A leasehold interest is less than a freehold interest. The Lease is for a specified term of years. The lease will contain terms and conditions restricting the use of the property. The effect of such restrictive covenants have been substantially lessened by legislation. In addition it is possible in most cases to buy out the ground rent. No new ground rents have been created on residential houses since 1974. It is quite common for pre 1974 properties to be held under long leases. As long as there is more than 70 years left on the lease then they are perfectly saleable.
Before choosing a property the purchaser must make sure he either has the necessary money to buy the house or has organised loan facilities. The banks are very cautious about whom they lend money to these days. Borrowers should be aware that they will be put through a rigorous process before they are approved. The lending institution should be approached as early as possible. They will give you an idea of the amount they are willing to lend you. The lending institution will require you to fill out an application form and give them all information regarding your income together with backing documentation. When the purchase is completed the lender will take a first legal charge or mortgage over the property in order to secure the loan against the property. In the event that the loan is not repaid then the lender can apply to court and obtain an order for possession and sell the property without the consent of the borrower.
The sale and purchase of land and houses are governed by law and in particular The Land and Conveyancing Law Reform Act 2009. The general rule is that all contracts for the sale of land must be evidenced in writing. What this means in practise is that either party may withdraw from the transaction up until a written unconditional contract has been signed.
Nearly all contracts will be in the form the Law Society of Ireland General Conditions of Sale 2009 Edition. This contract deals with the following matters:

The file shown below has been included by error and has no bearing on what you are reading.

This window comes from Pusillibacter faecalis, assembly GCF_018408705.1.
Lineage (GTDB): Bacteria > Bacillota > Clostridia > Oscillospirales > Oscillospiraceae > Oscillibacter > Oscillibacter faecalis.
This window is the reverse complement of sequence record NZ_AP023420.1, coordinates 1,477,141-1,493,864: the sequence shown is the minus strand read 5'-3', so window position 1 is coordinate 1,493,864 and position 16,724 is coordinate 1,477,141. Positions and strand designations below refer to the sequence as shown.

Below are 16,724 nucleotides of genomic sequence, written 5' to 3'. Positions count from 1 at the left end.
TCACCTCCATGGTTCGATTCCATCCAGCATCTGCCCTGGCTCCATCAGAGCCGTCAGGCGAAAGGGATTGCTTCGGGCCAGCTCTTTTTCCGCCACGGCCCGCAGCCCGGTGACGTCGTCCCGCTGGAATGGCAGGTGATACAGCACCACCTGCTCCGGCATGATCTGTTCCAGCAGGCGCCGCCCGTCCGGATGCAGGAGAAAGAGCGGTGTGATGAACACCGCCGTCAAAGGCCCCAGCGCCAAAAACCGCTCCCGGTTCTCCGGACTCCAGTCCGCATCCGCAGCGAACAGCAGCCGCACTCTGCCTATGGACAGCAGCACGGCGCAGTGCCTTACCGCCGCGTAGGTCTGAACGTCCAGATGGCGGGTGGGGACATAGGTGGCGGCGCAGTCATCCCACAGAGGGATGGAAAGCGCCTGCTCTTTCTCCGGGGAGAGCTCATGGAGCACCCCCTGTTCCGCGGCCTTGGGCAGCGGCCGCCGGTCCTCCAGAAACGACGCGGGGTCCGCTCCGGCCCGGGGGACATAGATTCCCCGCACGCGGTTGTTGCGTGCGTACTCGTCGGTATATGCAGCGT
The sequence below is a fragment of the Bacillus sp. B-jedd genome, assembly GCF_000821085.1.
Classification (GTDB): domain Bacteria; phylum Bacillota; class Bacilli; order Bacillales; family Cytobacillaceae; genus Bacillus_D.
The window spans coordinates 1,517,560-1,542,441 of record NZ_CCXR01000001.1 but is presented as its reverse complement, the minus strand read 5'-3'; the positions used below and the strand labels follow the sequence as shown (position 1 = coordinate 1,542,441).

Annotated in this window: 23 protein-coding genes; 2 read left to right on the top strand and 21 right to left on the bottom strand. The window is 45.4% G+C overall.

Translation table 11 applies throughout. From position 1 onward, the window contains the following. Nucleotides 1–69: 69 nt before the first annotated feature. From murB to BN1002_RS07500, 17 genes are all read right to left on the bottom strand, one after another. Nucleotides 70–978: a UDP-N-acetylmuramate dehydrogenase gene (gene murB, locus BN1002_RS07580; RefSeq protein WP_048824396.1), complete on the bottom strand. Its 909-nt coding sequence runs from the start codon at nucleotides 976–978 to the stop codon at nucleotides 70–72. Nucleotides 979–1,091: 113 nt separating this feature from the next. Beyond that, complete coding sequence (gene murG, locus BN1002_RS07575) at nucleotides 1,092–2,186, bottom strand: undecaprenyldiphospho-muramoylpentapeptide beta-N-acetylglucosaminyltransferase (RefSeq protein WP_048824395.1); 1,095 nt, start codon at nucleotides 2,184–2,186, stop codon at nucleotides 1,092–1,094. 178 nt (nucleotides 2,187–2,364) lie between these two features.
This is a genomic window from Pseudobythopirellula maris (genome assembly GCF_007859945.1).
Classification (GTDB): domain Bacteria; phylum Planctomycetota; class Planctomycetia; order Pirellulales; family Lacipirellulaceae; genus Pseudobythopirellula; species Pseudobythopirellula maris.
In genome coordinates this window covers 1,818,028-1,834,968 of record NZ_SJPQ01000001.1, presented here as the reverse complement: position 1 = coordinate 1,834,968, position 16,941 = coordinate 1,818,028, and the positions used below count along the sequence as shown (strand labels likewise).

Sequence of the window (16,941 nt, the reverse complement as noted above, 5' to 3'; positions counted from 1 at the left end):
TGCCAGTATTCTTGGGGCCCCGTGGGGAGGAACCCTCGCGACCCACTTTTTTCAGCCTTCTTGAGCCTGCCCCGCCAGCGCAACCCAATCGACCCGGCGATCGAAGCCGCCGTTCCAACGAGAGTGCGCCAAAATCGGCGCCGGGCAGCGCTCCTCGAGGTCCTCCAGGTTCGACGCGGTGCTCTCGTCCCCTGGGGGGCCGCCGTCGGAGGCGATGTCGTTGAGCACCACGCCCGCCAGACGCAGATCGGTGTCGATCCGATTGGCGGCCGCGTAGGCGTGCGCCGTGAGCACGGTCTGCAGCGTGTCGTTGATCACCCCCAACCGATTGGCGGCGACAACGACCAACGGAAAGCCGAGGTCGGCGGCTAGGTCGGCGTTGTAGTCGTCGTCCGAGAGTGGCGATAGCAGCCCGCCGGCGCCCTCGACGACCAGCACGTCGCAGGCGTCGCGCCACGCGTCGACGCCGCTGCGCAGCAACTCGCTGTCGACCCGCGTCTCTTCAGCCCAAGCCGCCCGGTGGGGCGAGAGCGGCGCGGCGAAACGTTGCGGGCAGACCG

- The names and addresses of the parties.
- The consent of the non owning spouse if the property is a family home.
- The purchase price and the deposit.
- The closing date. This is the date when the transaction is completed, the purchaser pays over the purchase money and receives vacant possession of the property.
- Description of the Property. Sets out exactly what property is being sold and whether the title is freehold or leasehold.
- Documents Schedule. A list of documents showing the ownership or title to the property and a list of the planning permissions and opinions on compliance with same.
- Special Conditions. These are the terms or special conditions which are specific to this transaction
- General Conditions. The fifty one general conditions which form the backbone of the Contract. They are generally fair and reasonable to both the buyer and the seller. The general conditions apply to the contract except to the extent that they are modified by the Special Conditions.
These are searches that a prudent buyer should make against the property and the people selling the property.
Planning search: Shows planning permissions affecting the property, any proposals for road widening and zoning. It does not show what else is planned for the area.
Land Registry search: An up to date folio showing the ownership of the property and whether there are any judgment mortgages or other burdens registered against the property. This is done if the property is registered in the Land Registry.
Judgement and Bankruptcy Search: carried out against the sellers to see that the the seller is not bankrupt and that there are no judgments registered against the property.
A Company Search: A Company Office printout for the company to confirm that the company remains on the company register and also will disclose any charges, which exist against it. It will also disclose the existence of a winding up order or petition.
Registry of Deeds Searches: a search carried out in the Registry of Deeds against all the owners of the property going back at least 15 years.